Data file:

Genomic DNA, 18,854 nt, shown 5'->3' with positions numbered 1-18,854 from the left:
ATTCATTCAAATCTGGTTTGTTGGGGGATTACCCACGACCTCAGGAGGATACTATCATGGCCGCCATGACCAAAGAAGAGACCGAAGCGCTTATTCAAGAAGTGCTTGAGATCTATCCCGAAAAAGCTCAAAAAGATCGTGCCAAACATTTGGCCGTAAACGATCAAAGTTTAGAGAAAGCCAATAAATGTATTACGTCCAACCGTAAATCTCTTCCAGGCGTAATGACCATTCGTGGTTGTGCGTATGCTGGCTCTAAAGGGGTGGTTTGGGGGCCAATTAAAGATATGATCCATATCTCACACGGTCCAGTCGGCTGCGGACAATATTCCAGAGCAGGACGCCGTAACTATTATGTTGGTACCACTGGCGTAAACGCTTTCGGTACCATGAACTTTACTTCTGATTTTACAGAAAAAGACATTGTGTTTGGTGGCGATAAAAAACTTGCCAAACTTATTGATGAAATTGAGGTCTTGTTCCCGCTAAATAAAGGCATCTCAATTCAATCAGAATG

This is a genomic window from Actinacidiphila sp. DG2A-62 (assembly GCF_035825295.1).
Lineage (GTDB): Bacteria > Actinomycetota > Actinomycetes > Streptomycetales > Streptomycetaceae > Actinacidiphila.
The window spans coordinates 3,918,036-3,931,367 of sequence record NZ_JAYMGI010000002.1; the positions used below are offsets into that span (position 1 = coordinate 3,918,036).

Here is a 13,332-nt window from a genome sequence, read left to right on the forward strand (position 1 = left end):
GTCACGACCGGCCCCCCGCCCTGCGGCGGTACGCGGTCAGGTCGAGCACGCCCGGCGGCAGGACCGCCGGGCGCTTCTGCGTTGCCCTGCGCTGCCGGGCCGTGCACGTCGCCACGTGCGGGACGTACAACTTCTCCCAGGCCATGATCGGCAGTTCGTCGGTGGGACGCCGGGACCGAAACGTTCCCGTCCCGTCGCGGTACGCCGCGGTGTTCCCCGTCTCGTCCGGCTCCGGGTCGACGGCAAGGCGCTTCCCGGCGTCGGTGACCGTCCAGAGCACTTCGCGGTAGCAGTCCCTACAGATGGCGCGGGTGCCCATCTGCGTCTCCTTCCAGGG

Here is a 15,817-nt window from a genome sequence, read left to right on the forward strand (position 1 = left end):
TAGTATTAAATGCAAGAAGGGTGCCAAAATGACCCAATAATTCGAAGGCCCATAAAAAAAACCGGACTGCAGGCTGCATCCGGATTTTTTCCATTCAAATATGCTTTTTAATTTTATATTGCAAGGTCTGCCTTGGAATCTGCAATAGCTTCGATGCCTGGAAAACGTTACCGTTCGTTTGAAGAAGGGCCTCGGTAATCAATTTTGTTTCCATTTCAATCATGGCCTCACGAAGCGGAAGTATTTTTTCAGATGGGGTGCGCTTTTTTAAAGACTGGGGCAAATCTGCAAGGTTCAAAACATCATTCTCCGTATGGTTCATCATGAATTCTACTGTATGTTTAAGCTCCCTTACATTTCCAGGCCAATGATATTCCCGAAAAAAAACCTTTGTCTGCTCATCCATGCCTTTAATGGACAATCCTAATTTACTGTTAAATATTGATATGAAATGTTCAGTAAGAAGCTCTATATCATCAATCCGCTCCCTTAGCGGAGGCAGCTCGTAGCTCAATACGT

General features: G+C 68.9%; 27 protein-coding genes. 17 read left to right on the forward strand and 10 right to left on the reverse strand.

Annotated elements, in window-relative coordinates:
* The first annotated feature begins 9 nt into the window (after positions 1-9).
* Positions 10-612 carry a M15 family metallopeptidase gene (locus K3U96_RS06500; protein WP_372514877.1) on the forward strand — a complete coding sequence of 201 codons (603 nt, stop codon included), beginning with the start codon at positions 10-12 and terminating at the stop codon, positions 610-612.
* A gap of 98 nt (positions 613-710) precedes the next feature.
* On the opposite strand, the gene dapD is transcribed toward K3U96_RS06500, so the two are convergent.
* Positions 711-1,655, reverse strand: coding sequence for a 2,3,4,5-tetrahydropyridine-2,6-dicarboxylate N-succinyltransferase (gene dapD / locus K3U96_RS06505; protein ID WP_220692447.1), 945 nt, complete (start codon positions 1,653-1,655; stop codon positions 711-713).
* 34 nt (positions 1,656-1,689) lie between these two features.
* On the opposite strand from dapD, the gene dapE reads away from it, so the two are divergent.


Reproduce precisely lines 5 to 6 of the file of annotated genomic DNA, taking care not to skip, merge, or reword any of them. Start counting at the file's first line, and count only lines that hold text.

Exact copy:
The window spans coordinates 3,918,036-3,931,367 of sequence record NZ_JAYMGI010000002.1; the positions used below are offsets into that span (position 1 = coordinate 3,918,036).

Here is a 13,332-nt window from a genome sequence, read left to right on the forward strand (position 1 = left end):